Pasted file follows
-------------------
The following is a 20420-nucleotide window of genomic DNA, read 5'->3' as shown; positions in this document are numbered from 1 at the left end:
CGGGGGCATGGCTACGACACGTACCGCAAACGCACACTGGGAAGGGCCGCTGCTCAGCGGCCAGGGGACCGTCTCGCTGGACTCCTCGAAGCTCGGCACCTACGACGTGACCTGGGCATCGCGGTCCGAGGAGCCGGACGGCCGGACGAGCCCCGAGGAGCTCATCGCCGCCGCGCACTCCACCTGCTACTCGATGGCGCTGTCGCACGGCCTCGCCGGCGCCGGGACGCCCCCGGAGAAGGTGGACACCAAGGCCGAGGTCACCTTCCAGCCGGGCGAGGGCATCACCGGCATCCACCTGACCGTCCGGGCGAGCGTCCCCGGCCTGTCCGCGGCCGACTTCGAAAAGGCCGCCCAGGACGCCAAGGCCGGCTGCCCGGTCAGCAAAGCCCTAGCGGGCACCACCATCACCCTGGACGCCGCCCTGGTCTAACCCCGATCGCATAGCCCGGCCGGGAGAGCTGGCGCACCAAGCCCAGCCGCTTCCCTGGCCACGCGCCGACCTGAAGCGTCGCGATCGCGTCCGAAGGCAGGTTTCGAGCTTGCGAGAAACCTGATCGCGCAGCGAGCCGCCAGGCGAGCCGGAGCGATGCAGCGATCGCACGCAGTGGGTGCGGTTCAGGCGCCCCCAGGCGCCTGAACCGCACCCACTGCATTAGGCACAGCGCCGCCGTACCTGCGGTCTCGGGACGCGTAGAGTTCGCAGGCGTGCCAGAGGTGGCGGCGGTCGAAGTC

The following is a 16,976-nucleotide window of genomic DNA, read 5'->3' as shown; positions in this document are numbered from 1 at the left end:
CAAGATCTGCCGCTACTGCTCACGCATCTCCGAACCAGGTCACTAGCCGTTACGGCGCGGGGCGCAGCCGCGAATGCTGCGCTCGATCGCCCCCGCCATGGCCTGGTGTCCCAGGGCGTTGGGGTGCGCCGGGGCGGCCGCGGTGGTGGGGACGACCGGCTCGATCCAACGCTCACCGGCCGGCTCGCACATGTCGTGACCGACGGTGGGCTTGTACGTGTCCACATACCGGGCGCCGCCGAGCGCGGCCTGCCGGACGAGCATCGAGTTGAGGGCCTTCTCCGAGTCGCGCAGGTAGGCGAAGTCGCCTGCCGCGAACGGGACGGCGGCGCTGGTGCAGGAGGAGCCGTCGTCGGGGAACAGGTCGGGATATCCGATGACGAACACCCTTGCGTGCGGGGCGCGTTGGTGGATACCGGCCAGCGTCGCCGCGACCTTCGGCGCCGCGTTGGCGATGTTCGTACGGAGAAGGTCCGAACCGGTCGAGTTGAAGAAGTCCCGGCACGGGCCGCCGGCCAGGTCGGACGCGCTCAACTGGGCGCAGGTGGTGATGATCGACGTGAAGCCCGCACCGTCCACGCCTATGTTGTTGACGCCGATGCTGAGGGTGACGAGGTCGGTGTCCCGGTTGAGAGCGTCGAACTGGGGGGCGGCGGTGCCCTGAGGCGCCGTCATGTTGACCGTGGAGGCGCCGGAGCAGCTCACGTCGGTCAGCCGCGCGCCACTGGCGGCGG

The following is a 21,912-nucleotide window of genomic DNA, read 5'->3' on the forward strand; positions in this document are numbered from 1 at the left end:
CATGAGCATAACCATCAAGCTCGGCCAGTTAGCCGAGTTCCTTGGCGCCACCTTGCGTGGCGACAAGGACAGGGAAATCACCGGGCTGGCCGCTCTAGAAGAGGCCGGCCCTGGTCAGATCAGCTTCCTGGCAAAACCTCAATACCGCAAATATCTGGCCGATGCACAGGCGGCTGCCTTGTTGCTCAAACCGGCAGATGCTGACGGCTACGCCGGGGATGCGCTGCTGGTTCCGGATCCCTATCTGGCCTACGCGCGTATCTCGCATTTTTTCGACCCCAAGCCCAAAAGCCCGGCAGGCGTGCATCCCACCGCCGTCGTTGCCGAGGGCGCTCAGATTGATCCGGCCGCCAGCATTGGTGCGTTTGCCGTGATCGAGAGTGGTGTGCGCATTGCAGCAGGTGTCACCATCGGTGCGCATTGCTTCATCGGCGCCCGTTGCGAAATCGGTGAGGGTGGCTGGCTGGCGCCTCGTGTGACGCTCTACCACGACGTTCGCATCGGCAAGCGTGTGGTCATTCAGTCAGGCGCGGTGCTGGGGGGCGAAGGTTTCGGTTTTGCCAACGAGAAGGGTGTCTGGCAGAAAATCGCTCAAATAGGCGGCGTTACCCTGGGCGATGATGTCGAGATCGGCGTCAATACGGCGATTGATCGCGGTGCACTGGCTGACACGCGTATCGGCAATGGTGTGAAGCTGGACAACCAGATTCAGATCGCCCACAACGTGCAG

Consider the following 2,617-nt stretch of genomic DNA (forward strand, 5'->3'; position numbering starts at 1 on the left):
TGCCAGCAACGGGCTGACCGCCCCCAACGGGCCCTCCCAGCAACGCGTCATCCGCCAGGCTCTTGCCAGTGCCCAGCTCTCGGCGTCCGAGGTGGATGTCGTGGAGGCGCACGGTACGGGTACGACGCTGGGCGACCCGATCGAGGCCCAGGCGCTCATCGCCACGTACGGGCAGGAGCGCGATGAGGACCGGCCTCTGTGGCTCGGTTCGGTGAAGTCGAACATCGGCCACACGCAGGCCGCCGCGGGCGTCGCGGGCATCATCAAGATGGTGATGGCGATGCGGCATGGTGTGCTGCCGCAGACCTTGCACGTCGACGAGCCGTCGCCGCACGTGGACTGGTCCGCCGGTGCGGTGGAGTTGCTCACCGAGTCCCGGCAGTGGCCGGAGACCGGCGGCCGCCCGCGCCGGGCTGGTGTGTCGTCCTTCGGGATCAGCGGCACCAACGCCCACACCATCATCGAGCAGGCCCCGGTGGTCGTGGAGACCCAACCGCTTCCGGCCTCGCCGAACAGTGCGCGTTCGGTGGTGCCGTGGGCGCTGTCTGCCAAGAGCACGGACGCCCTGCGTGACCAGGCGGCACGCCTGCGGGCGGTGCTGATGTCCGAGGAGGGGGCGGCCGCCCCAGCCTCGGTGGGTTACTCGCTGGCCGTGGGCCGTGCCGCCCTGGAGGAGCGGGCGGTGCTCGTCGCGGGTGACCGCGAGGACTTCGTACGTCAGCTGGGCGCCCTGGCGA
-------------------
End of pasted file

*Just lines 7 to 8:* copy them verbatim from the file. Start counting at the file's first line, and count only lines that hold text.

Consider the following 2,617-nt stretch of genomic DNA (forward strand, 5'->3'; position numbering starts at 1 on the left):
TGCCAGCAACGGGCTGACCGCCCCCAACGGGCCCTCCCAGCAACGCGTCATCCGCCAGGCTCTTGCCAGTGCCCAGCTCTCGGCGTCCGAGGTGGATGTCGTGGAGGCGCACGGTACGGGTACGACGCTGGGCGACCCGATCGAGGCCCAGGCGCTCATCGCCACGTACGGGCAGGAGCGCGATGAGGACCGGCCTCTGTGGCTCGGTTCGGTGAAGTCGAACATCGGCCACACGCAGGCCGCCGCGGGCGTCGCGGGCATCATCAAGATGGTGATGGCGATGCGGCATGGTGTGCTGCCGCAGACCTTGCACGTCGACGAGCCGTCGCCGCACGTGGACTGGTCCGCCGGTGCGGTGGAGTTGCTCACCGAGTCCCGGCAGTGGCCGGAGACCGGCGGCCGCCCGCGCCGGGCTGGTGTGTCGTCCTTCGGGATCAGCGGCACCAACGCCCACACCATCATCGAGCAGGCCCCGGTGGTCGTGGAGACCCAACCGCTTCCGGCCTCGCCGAACAGTGCGCGTTCGGTGGTGCCGTGGGCGCTGTCTGCCAAGAGCACGGACGCCCTGCGTGACCAGGCGGCACGCCTGCGGGCGGTGCTGATGTCCGAGGAGGGGGCGGCCGCCCCAGCCTCGGTGGGTTACTCGCTGGCCGTGGGCCGTGCCGCCCTGGAGGAGCGGGCGGTGCTCGTCGCGGGTGACCGCGAGGACTTCGTACGTCAGCTGGGCGCCCTGGCGA